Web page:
That’s where Peter got messed up, and where it is so easy for us to get messed up. Peter wanted to make his moment of glory, his great vision of Jesus, permanent, or at least repeatable. He wanted to build a shrine and nail everything down so he could have his vision right there. He wanted to make it like that all of the time. Luke tells us that Peter didn’t know what he was talking about.

After all, the whole point of an extraordinary moment is that it isn’t ordinary. As wonderful as it can be, it cannot be that way all of the time. To demand that, or to want that and to crave that, is futile. It is also one of the great dangers of such a gift. Peter’s misguided desire to build booths is repeated every time anyone insists of God, (or of another person, for that matter) that things be all of the time the way they were that glorious instant when everything was perfect, or seemed perfect. Such experiences are supposed to go away. Things are supposed to return to “normal,” and life is supposed to continue, pretty much the way it was before. That’s just how it works.

You see, there are really two reasons for such gifts-the little reason and the big reason. The little reason is that a moment of glory is given to be enjoyed, to be rejoiced in, and to be relished. There is really nothing else like it. That is a part of it.

Peter himself finally figured out the other reason, the big reason, for such things. Our second lesson is by Peter, and was written many years after the Transfiguration. Peter speaks of that event, and says that the moment on the holy mountain is to be “like a light shining in a dark place, until the day dawns.” These moments are not given to take the place of the rest of life. They are not given so that we may build booths and put the experience, as it were, in a zoo. They are given to remind us, in the midst of our real lives, that there is more out there than we realize, that there is a goal, that there is hope, and that what you see is, thanks be to God, not all that you get.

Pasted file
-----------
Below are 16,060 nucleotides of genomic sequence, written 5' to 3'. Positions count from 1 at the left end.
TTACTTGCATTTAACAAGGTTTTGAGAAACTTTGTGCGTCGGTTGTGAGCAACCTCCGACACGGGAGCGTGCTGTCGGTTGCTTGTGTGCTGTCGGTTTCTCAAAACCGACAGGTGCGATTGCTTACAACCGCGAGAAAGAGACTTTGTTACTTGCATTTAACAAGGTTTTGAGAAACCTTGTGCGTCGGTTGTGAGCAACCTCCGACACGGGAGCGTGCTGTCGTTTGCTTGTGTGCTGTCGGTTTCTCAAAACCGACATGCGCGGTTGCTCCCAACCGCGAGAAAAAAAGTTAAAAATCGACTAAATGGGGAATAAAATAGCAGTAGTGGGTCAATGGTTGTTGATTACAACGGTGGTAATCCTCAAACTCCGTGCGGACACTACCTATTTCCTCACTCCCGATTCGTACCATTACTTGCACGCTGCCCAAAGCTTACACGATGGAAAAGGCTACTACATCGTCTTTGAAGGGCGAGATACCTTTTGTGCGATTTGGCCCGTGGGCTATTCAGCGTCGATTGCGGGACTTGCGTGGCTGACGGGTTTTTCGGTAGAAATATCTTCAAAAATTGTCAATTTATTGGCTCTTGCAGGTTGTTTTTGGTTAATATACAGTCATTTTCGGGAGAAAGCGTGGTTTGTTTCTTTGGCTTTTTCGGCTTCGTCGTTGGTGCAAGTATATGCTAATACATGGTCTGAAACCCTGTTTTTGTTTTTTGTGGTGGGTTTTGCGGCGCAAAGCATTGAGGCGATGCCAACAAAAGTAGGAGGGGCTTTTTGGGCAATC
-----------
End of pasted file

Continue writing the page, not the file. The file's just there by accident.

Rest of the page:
Immediately after the Transfiguration Jesus led Peter and the rest down the mountain, and the long journey to Jerusalem began. The vision on the mountain top did not take the place of that journey. The vision on the mountain top did not keep returning every time things got a little bumpy. And it did not take the place of the cross.

But those who were there were different. They could remember what happened, if they chose to, and in remembering they would know that there was more ahead than they could ever imagine; and they could find in that knowledge both hope and direction.

So it is with us. The gifts of glory, the moments of the presence of God, the special times, whatever they may be, are given to us as a light on the road. They are given to us to help when things get dark, or perhaps worse, when things get ordinary and dull and we seem right back where we started.

For God is real, and from time to time we may be asked to go up to the mountain top with Jesus. But, whether we are one of those who are taken to the mountain top, or whether we are one of those who stays behind and waits, we are all called to the same road, and the same journey. And we are not alone.

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Christopher Sikkema